Amid the recent unrest in many American cities, this movement advocated the creation of lawless autonomous zones in places like Atlanta. I denounced these zones of violence—for which I have been criticized. However, this same group fell silent over the fourth of July weekend when an 8-year-old girl was murdered under the “mob rule” that I warned about days earlier. This is not a political movement that the league should be embracing, and I emphatically oppose it.
Though I was not consulted about—nor do I agree with the League’s decision in this matter, I am proposing a common-sense recommendation to ensure we reflect the values of freedom and equality for all. I believe we should put an American flag on every jersey. Include it in our licensed apparel for players, coaches and fans.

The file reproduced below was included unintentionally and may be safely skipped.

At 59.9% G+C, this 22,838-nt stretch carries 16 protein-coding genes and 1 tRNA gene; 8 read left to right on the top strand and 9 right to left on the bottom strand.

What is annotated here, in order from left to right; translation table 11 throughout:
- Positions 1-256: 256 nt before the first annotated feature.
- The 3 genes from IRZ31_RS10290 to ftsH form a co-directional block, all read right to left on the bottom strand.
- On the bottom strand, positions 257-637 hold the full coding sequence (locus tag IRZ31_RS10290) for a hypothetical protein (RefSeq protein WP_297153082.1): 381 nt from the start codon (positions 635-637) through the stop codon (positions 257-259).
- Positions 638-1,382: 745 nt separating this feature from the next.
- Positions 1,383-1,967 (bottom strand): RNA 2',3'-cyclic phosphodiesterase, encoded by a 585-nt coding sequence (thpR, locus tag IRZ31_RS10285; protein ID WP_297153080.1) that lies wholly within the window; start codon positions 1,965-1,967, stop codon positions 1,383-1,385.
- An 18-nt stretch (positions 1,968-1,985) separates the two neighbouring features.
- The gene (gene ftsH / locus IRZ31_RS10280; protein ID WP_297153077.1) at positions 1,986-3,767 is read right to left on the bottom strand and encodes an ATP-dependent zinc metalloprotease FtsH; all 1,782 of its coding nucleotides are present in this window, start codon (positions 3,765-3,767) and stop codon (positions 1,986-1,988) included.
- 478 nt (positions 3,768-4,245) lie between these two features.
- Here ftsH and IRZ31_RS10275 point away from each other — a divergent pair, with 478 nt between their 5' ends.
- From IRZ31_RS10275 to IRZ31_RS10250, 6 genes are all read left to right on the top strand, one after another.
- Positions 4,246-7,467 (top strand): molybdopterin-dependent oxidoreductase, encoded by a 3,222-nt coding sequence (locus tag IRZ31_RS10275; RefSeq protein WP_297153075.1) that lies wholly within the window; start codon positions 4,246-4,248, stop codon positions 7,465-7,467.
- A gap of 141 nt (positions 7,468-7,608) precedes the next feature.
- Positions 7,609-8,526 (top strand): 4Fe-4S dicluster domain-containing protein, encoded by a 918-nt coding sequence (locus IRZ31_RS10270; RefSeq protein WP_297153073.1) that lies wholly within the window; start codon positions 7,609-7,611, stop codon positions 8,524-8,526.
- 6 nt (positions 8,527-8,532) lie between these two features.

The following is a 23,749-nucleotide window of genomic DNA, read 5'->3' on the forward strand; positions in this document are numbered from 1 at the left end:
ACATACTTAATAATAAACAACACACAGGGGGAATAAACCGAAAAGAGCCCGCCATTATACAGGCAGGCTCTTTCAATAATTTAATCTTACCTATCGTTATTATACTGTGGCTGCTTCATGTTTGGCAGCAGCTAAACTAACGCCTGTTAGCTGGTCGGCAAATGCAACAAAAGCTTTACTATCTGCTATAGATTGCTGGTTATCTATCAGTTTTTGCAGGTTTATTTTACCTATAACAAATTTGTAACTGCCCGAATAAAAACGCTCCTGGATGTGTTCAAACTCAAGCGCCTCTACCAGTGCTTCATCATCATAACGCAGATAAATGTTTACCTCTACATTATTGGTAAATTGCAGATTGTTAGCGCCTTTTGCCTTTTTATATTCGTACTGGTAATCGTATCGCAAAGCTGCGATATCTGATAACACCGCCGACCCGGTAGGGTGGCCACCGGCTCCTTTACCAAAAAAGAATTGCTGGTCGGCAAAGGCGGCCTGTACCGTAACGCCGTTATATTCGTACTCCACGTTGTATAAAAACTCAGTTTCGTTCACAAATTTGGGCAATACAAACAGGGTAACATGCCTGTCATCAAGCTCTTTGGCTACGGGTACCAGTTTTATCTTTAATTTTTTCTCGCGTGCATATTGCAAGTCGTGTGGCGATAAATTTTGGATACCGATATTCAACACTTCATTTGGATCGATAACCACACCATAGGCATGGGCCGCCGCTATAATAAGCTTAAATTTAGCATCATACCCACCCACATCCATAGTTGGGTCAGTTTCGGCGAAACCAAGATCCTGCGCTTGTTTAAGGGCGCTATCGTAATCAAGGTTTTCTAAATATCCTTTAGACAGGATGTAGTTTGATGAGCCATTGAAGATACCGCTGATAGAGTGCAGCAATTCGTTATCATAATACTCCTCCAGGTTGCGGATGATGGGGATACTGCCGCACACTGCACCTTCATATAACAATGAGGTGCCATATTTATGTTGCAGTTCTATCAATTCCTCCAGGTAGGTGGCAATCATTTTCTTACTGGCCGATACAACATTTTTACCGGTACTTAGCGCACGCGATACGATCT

As our nation battles COVID-19, economic hardship, and the fight to ensure justice for all, we need a unifying rallying point for the American people. I sincerely hope you will consider my proposal. Because if we can’t acknowledge, much less unite behind our flag during this struggle, we’ll never achieve the goals we all want for each other.
Our flag has weathered countless storms, wars, and civil unrest. It symbolizes the strengths unique to our country and the American people. It stands for freedom, equality and hope. This important symbol will unite us as we work toward a better, brighter, and more equitable tomorrow.
Thank you in advance for your consideration in this important matter. I look forward to your prompt response.